Ernie Ashworth, country music crossover star, dies
NASHVILLE, Tennessee (Reuters) - Grand Ole Opry member Ernie Ashworth, whose 1963 smash hit "Talk Back Trembling Lips" was one of the first country tunes to cross over into pop, has died, hospital officials said on Tuesday.
Ashworth, 80, died on Monday at Trousdale Medical Center in Hartsville, Tennessee. Hospital officials did not give the cause of death but the singer-songwriter had recently undergone heart bypass surgery.
A native of Huntsville, Alabama, Ashworth listened to the Opry on radio broadcasts and joined a band named the Tunetwisters. He later fulfilled a dream by joining the Opry in 1964.
Ashworth wrote songs in the 1950s for the Acuff-Rose publishing house that were recorded by country singers including Little Jimmy Dickens, Carl Smith and Johnny Horton, and wrote "I Wish," which was recorded by pop crooner Paul Anka.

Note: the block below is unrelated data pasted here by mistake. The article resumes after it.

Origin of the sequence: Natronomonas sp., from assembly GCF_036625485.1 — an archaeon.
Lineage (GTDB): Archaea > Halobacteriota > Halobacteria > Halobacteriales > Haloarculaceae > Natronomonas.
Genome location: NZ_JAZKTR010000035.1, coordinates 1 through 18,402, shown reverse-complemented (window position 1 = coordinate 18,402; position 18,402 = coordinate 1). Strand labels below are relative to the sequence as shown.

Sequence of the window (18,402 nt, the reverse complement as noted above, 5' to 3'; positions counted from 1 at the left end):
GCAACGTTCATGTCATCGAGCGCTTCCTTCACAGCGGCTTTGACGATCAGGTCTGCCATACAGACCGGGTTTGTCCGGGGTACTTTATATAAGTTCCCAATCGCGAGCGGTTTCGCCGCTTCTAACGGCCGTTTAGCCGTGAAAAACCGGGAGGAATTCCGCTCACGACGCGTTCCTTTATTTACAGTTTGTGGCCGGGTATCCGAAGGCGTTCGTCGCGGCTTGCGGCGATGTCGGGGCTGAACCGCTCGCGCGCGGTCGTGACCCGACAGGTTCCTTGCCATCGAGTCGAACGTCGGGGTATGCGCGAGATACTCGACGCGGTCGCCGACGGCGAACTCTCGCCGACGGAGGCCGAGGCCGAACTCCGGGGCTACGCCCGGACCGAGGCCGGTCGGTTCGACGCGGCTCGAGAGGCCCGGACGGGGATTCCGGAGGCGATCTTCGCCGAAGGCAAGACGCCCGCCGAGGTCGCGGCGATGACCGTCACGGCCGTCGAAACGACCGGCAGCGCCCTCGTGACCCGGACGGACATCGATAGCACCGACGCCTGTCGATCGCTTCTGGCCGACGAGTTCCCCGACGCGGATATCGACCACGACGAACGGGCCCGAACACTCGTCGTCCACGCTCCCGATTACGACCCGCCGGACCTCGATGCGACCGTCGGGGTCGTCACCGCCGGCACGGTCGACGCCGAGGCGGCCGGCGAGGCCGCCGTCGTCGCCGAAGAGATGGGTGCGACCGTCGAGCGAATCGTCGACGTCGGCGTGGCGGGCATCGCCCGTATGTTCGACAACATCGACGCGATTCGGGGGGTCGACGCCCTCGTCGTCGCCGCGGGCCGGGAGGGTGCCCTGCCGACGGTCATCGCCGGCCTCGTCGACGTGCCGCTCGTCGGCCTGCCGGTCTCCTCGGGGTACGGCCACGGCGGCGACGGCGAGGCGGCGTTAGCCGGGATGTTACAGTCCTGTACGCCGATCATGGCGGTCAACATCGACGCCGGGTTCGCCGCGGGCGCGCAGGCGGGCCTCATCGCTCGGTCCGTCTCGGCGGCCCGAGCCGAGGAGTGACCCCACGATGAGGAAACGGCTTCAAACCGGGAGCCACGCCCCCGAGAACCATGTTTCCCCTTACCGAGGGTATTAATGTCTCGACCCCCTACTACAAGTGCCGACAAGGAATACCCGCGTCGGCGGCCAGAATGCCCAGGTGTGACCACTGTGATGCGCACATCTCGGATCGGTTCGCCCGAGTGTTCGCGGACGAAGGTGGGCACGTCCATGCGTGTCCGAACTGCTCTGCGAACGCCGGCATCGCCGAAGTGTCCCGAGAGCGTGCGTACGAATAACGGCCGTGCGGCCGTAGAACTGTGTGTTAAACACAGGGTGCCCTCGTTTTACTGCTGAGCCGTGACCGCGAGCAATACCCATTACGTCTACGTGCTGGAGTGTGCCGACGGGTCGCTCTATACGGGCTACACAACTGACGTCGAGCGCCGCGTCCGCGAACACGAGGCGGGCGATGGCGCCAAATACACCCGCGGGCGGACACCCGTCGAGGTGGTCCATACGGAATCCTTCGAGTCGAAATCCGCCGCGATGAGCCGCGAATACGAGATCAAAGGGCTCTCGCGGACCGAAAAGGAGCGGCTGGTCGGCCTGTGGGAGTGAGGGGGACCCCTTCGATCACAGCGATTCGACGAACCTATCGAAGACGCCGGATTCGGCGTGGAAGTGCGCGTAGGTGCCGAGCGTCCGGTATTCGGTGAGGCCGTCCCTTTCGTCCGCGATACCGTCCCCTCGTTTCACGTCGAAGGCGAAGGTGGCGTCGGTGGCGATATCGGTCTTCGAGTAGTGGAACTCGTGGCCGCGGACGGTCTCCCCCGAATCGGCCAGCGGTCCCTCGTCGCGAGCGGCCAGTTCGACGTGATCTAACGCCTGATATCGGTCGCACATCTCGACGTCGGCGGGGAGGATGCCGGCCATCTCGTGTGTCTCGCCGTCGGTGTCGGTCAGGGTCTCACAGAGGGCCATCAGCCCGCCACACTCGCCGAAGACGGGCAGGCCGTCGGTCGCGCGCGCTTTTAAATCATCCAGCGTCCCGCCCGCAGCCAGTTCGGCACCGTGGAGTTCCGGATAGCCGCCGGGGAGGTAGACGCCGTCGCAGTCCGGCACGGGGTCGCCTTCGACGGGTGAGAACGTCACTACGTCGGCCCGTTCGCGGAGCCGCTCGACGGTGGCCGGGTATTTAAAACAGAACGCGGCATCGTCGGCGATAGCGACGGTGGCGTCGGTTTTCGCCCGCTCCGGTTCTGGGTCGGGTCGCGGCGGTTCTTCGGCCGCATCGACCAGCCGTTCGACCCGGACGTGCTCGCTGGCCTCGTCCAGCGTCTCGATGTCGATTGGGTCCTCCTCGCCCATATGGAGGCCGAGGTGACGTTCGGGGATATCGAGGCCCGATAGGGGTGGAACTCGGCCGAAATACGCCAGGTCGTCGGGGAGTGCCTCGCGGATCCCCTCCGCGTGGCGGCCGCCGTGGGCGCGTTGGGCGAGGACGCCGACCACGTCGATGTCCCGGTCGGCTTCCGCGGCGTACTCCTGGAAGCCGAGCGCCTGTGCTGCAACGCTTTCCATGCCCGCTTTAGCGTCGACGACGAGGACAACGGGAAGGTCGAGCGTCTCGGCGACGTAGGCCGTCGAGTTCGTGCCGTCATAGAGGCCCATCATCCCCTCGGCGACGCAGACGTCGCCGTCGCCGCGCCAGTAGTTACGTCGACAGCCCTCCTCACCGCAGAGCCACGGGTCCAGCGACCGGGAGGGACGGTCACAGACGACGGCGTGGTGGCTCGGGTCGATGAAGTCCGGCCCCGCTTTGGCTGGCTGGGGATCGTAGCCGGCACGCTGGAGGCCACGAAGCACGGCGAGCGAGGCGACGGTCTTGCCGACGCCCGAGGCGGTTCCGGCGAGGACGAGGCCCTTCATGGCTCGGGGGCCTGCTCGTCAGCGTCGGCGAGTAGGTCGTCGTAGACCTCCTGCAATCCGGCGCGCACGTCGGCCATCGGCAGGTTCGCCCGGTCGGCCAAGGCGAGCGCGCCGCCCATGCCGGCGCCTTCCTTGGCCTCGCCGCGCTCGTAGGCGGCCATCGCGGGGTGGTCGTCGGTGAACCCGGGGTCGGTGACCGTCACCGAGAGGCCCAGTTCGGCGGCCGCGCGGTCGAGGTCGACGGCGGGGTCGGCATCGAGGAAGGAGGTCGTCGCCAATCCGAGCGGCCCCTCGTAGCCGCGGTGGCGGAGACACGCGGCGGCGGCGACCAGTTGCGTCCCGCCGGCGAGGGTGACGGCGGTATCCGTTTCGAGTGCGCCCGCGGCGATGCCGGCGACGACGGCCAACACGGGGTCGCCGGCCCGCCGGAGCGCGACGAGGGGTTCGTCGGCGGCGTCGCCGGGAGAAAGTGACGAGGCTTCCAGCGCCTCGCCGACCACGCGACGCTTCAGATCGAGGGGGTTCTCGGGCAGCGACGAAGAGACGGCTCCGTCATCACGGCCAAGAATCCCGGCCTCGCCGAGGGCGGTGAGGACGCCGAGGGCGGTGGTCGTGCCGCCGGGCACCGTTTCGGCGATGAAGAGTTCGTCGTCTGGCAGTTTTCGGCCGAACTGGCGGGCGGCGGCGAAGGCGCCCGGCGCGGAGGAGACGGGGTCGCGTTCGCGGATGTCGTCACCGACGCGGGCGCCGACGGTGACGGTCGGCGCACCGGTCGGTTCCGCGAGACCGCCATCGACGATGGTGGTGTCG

Ashworth signed on with the MGM label in 1955, but his songs failed to catch on and he returned to Alabama to work in an Army missile plant.
He took his reedy tenor to Decca Records in 1960 and scored with the hits "Each Moment" and "You Can't Pick a Rose in December." Moving over to Hickory Records in 1962, he recorded "Everybody But Me" and a year later scored his only No. 1 hit, "Talk Back Trembling Lips."
The song spent 36 weeks on the country music charts and crossed over to the pop charts -- making it one of the first crossover successes.
Ashworth continued to write and record songs, perform, and appear on the Opry. He bought a pair of Tennessee radio stations and his traditional style found favor among European country fans. He lived in semi-retirement on his farm in Lewisburg, near Nashville.
(Reporting by Pat Harris; Editing by Eric Walsh)
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